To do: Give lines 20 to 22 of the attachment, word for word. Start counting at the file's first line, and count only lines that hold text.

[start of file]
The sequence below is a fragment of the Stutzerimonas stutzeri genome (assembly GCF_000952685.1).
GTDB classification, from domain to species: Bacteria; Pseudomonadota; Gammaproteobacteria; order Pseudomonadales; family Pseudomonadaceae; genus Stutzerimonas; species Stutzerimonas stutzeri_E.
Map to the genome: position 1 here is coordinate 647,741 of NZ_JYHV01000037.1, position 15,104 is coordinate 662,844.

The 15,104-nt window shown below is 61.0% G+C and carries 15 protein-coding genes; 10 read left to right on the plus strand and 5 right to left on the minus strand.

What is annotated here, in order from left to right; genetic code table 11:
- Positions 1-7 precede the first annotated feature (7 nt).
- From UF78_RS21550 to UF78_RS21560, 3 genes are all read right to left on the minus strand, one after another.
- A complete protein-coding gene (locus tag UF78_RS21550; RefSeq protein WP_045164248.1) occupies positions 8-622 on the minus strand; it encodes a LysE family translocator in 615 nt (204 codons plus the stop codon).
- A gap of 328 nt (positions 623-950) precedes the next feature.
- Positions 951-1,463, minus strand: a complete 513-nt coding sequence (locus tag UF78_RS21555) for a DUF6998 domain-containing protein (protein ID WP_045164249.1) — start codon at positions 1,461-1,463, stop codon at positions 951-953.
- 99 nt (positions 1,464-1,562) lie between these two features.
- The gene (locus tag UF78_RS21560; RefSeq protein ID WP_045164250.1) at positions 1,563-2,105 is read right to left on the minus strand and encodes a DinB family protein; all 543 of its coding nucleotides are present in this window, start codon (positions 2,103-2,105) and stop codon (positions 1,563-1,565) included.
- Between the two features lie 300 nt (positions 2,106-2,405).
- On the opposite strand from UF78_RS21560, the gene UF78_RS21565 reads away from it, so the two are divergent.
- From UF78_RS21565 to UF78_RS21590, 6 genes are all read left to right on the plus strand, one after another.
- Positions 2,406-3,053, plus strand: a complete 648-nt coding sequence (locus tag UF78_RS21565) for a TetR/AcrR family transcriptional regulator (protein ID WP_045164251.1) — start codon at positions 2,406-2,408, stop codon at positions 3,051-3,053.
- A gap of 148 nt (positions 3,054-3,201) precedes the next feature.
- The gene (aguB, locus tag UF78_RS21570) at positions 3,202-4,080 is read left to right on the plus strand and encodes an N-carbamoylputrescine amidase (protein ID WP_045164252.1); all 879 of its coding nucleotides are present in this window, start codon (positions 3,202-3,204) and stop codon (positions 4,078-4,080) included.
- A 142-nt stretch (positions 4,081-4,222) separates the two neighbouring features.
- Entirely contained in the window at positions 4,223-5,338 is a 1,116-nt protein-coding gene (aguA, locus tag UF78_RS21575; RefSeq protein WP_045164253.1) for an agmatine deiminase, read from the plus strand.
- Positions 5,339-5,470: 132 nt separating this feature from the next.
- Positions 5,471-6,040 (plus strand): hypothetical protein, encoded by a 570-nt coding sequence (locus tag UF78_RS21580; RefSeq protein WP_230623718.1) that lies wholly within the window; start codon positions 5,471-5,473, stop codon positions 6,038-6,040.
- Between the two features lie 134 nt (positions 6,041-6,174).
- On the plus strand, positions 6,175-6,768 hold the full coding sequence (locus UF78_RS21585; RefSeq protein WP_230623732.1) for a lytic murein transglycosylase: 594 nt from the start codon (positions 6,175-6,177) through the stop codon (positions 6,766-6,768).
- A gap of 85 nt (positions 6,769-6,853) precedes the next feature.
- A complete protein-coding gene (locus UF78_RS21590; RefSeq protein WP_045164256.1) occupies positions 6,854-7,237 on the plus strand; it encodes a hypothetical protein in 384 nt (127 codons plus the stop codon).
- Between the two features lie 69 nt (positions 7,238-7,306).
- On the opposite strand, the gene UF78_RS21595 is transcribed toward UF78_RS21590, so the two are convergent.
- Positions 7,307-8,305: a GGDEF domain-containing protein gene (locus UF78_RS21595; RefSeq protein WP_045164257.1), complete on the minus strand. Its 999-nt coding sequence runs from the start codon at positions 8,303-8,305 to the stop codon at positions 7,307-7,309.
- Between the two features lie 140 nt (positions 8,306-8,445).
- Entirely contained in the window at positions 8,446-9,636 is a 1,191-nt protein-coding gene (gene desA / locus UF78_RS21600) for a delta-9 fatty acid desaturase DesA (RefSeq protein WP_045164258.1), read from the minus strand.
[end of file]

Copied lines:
- Entirely contained in the window at positions 4,223-5,338 is a 1,116-nt protein-coding gene (aguA, locus tag UF78_RS21575; RefSeq protein WP_045164253.1) for an agmatine deiminase, read from the plus strand.
- Positions 5,339-5,470: 132 nt separating this feature from the next.
- Positions 5,471-6,040 (plus strand): hypothetical protein, encoded by a 570-nt coding sequence (locus tag UF78_RS21580; RefSeq protein WP_230623718.1) that lies wholly within the window; start codon positions 5,471-5,473, stop codon positions 6,038-6,040.